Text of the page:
Tuesday, February 12, 2013

You Make it Hard on Me

Today, I woke up by my pump beeping at me. Like you do. But, it was my sensor. I had apparently ripped it out in the wee morning hours. I decided to leave it out for the first part of the day. I was productive and did everything I needed to do before coming home and putting a new sensor in, as well as a new pump site, since I was out of insulin. No big deal. Happens every three days.

I went to work at 5:30. Since I work in a fast paced environment, I was able to ignore my pump to a certain extent. Except, we were slooooow tonight. And of course, I was closing, which meant that I would get out of the restaurant at 10:30 at the EARLIEST. But, of course, we had people that wanted to sit there until 10:45. Which wouldn't have been a big deal normally, other than the mild irritation we had at them. However, at 8:00, my "Predicted High" alert started.

I checked my blood sugar and was at a 325 BG. So, I decided to eat a piece of bread quickly and bolus for it, thinking it would surely bring my blood sugar down. Three quarters of the way through my slice, I got a "No Delivery" message. Tried to bolus again. "No delivery." Tried again. "No Delivery."


Started messing with my pump. Accidentally hit the rewind feature and lost my insulin. I didn't have an extra site with me because I had just changed today and didn't think it was necessary. Well, it was.

I lost all possibilities of insulin and pump use and realized I had two hours of work left at minimum.

In our restaurant, the closers check out the sidework, silverware and tables of the non-closers. We do it to be efficient. And then, the coaches (management) check us out. Which, is amazingly convienent. But, I started to lose it.

I freaked out. I was frustrated. I had to set my pump down because I thought I was going to throw it across the kitchen. I threw my tubing instead. #bigbabystyle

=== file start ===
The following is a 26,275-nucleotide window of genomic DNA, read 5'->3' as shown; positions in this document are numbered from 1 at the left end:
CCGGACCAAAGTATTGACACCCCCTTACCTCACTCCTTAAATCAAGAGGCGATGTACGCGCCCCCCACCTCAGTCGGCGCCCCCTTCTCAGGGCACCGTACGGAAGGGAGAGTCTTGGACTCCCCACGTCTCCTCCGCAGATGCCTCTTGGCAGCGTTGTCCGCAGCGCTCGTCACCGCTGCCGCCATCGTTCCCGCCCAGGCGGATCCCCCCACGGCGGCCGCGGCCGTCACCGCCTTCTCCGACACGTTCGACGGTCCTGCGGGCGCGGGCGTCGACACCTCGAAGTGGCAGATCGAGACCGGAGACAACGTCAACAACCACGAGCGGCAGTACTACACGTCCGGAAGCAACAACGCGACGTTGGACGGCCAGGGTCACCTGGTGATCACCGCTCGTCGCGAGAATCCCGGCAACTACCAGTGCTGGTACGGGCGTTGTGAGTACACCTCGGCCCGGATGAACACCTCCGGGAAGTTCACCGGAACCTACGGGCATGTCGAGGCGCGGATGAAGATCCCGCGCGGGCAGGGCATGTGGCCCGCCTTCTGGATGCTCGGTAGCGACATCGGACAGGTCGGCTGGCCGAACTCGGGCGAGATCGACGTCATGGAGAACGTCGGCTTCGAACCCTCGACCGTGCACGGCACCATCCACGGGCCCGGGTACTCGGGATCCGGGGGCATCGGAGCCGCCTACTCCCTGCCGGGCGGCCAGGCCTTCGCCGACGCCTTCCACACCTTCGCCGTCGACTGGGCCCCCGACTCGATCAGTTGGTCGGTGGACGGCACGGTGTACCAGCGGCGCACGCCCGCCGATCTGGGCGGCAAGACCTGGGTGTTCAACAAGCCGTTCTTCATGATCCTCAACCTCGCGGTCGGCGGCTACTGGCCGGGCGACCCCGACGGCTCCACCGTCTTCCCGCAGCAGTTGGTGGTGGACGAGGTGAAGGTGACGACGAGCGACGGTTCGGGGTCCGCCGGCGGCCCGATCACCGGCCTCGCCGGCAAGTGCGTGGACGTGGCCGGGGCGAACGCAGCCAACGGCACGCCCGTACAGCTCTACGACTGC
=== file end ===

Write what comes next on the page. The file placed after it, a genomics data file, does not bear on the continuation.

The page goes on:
I had the other two closers helping me. But, I was getting triple sat and couldn't control myself. I consider a lot of my coworkers as friends. When "S" asked me what he could help me with, I pleaded for a new pancreas. In true S style, he said, "No problem. I know a guy."

I laughed through my tears. This was perfect for me. But, I was still distrought.

"C" came up to me and asked how she could help and what was wrong. I lost it. I started crying and said, "I know it's stupid, but I just hate having diabetes and I don't want to deal with complications. I want to let go of what I can't control and just get over it." She patted my back and helped me gain my sanity back.

Then, "SB" came up to me and asked how he could help. I told him, "I know I need ot buck up. I do. I just wish it could be simple for a day."

405 mg for a bg.

"S" once again approached me and let me know his pancreas guy came through and we would be in touch.

Laughter commenced.

I asked my coach if I could keep back up supplies in the office and he agreed. He said there is no issue with it and if they could help, they would do anything. #lovemycoaches

Just as the last emotion broke, my bracelet (that I forgot I was wearing) poked through my shirt sleeve. YOU CAN DO THIS. A tear came to my eye, and I smiled.

I stopped worrying. I knew my BG level was climbing, and I couldn't control it. But, I wasn't going to die tonight. I wasn't going to pass out. I was making money. And I was with people that knew what was going on. I can do this.